Inventing the Criminal: A History of German Criminology, 1880-1945

By Richard F. Wetzell | Go to book overview

CHAPTER SIX

CRIMINOLOGYUNDERTHENAZIREGIME

Criminology and Nazism

When the National Socialists came to power in January 1933, their future attitude toward criminology was an open question. Nazi pronouncements on crime and criminal justice during the Weimar years suggested that the party held a contradictory attitude toward criminology. For although the Nazis themselves subscribed to a biological approach to crime that drew on criminal-biological research, activist Nazi jurists were frequently hostile to criminology. These jurists attacked Weimar criminal justice as excessively lenient and blamed the supposed "emasculation" (Verweichlichung) of criminal justice on the liberalism and misguided humanitarianism of Weimar penal reformers and criminologists. The criminological interest in "understanding" the personality of the criminal, they charged, had undermined the notion of individual responsibility and therefore led to more and more lenient punishments that compromised society's defense against crime. Instead, they called for a "tough on crime" policy of harsh retributive punishment that had no use for criminological considerations. 1.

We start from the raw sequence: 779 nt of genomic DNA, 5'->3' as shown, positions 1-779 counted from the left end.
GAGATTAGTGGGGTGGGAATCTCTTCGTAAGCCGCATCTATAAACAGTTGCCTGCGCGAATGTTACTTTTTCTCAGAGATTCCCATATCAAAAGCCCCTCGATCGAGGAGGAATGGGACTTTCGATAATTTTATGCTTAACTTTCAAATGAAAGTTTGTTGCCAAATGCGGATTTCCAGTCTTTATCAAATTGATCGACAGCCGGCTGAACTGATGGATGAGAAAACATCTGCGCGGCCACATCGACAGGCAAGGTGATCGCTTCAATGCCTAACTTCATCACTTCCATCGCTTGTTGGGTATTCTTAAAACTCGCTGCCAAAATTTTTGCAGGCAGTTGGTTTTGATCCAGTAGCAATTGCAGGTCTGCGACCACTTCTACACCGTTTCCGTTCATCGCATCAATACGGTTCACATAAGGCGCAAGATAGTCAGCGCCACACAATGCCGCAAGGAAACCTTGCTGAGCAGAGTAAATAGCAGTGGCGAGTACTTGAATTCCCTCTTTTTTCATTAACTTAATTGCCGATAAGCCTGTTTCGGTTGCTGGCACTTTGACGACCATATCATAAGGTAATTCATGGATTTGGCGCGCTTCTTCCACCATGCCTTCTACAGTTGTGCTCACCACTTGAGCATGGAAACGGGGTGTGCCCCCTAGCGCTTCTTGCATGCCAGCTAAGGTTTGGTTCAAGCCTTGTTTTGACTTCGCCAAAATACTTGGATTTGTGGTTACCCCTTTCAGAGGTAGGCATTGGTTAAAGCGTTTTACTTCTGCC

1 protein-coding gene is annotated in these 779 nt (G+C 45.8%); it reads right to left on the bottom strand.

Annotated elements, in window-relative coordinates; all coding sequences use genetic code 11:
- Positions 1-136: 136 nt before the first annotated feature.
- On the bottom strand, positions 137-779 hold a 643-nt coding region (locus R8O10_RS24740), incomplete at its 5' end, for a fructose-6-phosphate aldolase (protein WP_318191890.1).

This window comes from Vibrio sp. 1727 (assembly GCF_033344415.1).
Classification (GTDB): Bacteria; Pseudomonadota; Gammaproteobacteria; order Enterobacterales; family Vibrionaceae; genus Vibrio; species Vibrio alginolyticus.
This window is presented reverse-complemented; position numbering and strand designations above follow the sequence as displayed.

While it was indeed true that the criminal courts had become more lenient over the Weimar years, as Franz Exner showed in his 1931 study of the subject, this trend had begun in the 1880s, long before the Weimar Republic. Although Exner, too, attributed this trend to the influence of criminology, he insisted that the increase in lenience reflected an "irrational" psychological response to criminology's new focus on the social and biological determinants of crime, rather

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1.
Georg Dahm and Friedrich Schaffstein, Liberales oder autoritäres Strafrecht? (Hamburg: Hanseatische Verlagsanstalt, 1933), 13, 15; see also Franz Exner's response to such criticisms in "Aufgaben der Kriminologie im neuen Reich," MKS 27 (1936): 3.

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